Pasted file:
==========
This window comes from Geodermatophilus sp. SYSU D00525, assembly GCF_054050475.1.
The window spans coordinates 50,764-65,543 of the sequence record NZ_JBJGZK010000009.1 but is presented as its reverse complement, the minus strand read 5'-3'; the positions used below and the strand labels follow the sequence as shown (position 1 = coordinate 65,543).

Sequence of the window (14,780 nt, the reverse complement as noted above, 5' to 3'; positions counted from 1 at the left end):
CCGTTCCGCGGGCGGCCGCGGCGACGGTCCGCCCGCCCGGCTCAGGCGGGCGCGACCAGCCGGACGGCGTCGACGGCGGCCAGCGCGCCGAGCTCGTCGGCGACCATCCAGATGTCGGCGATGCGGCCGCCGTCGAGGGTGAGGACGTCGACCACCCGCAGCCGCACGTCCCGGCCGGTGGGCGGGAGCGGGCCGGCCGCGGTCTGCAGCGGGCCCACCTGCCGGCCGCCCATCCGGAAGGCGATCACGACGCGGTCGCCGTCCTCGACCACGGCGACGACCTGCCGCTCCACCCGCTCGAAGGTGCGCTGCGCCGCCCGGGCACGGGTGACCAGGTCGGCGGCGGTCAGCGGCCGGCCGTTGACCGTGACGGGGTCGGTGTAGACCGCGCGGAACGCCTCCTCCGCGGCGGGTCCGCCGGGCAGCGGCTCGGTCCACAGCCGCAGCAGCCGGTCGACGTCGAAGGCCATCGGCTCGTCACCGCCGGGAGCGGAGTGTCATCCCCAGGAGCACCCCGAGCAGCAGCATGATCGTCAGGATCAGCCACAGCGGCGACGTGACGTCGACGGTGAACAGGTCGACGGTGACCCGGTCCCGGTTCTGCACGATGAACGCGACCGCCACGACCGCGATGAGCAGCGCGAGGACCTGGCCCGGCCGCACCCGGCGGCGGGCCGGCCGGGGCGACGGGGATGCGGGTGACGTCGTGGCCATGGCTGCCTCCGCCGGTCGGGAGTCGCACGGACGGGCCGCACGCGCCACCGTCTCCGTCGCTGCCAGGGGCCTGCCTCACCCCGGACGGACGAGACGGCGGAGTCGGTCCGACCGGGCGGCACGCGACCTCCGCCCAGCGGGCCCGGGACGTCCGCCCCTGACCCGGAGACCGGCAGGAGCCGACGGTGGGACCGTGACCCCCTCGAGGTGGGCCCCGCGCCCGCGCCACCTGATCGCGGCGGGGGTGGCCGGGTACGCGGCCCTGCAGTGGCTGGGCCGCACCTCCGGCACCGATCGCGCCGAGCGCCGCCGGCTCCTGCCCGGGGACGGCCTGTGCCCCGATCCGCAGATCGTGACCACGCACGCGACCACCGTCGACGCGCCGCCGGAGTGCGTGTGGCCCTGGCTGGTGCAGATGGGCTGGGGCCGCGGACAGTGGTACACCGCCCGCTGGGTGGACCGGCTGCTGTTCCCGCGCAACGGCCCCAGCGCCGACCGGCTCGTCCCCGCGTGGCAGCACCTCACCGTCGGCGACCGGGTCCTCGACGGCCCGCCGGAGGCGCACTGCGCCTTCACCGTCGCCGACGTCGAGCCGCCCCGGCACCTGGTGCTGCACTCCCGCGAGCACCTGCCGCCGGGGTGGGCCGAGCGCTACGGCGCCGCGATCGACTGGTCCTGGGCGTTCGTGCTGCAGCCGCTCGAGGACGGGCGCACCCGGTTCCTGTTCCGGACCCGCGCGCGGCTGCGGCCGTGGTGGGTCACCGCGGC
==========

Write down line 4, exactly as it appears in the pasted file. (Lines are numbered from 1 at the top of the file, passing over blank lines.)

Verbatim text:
CCGTTCCGCGGGCGGCCGCGGCGACGGTCCGCCCGCCCGGCTCAGGCGGGCGCGACCAGCCGGACGGCGTCGACGGCGGCCAGCGCGCCGAGCTCGTCGGCGACCATCCAGATGTCGGCGATGCGGCCGCCGTCGAGGGTGAGGACGTCGACCACCCGCAGCCGCACGTCCCGGCCGGTGGGCGGGAGCGGGCCGGCCGCGGTCTGCAGCGGGCCCACCTGCCGGCCGCCCATCCGGAAGGCGATCACGACGCGGTCGCCGTCCTCGACCACGGCGACGACCTGCCGCTCCACCCGCTCGAAGGTGCGCTGCGCCGCCCGGGCACGGGTGACCAGGTCGGCGGCGGTCAGCGGCCGGCCGTTGACCGTGACGGGGTCGGTGTAGACCGCGCGGAACGCCTCCTCCGCGGCGGGTCCGCCGGGCAGCGGCTCGGTCCACAGCCGCAGCAGCCGGTCGACGTCGAAGGCCATCGGCTCGTCACCGCCGGGAGCGGAGTGTCATCCCCAGGAGCACCCCGAGCAGCAGCATGATCGTCAGGATCAGCCACAGCGGCGACGTGACGTCGACGGTGAACAGGTCGACGGTGACCCGGTCCCGGTTCTGCACGATGAACGCGACCGCCACGACCGCGATGAGCAGCGCGAGGACCTGGCCCGGCCGCACCCGGCGGCGGGCCGGCCGGGGCGACGGGGATGCGGGTGACGTCGTGGCCATGGCTGCCTCCGCCGGTCGGGAGTCGCACGGACGGGCCGCACGCGCCACCGTCTCCGTCGCTGCCAGGGGCCTGCCTCACCCCGGACGGACGAGACGGCGGAGTCGGTCCGACCGGGCGGCACGCGACCTCCGCCCAGCGGGCCCGGGACGTCCGCCCCTGACCCGGAGACCGGCAGGAGCCGACGGTGGGACCGTGACCCCCTCGAGGTGGGCCCCGCGCCCGCGCCACCTGATCGCGGCGGGGGTGGCCGGGTACGCGGCCCTGCAGTGGCTGGGCCGCACCTCCGGCACCGATCGCGCCGAGCGCCGCCGGCTCCTGCCCGGGGACGGCCTGTGCCCCGATCCGCAGATCGTGACCACGCACGCGACCACCGTCGACGCGCCGCCGGAGTGCGTGTGGCCCTGGCTGGTGCAGATGGGCTGGGGCCGCGGACAGTGGTACACCGCCCGCTGGGTGGACCGGCTGCTGTTCCCGCGCAACGGCCCCAGCGCCGACCGGCTCGTCCCCGCGTGGCAGCACCTCACCGTCGGCGACCGGGTCCTCGACGGCCCGCCGGAGGCGCACTGCGCCTTCACCGTCGCCGACGTCGAGCCGCCCCGGCACCTGGTGCTGCACTCCCGCGAGCACCTGCCGCCGGGGTGGGCCGAGCGCTACGGCGCCGCGATCGACTGGTCCTGGGCGTTCGTGCTGCAGCCGCTCGAGGACGGGCGCACCCGGTTCCTGTTCCGGACCCGCGCGCGGCTGCGGCCGTGGTGGGTCACCGCGGC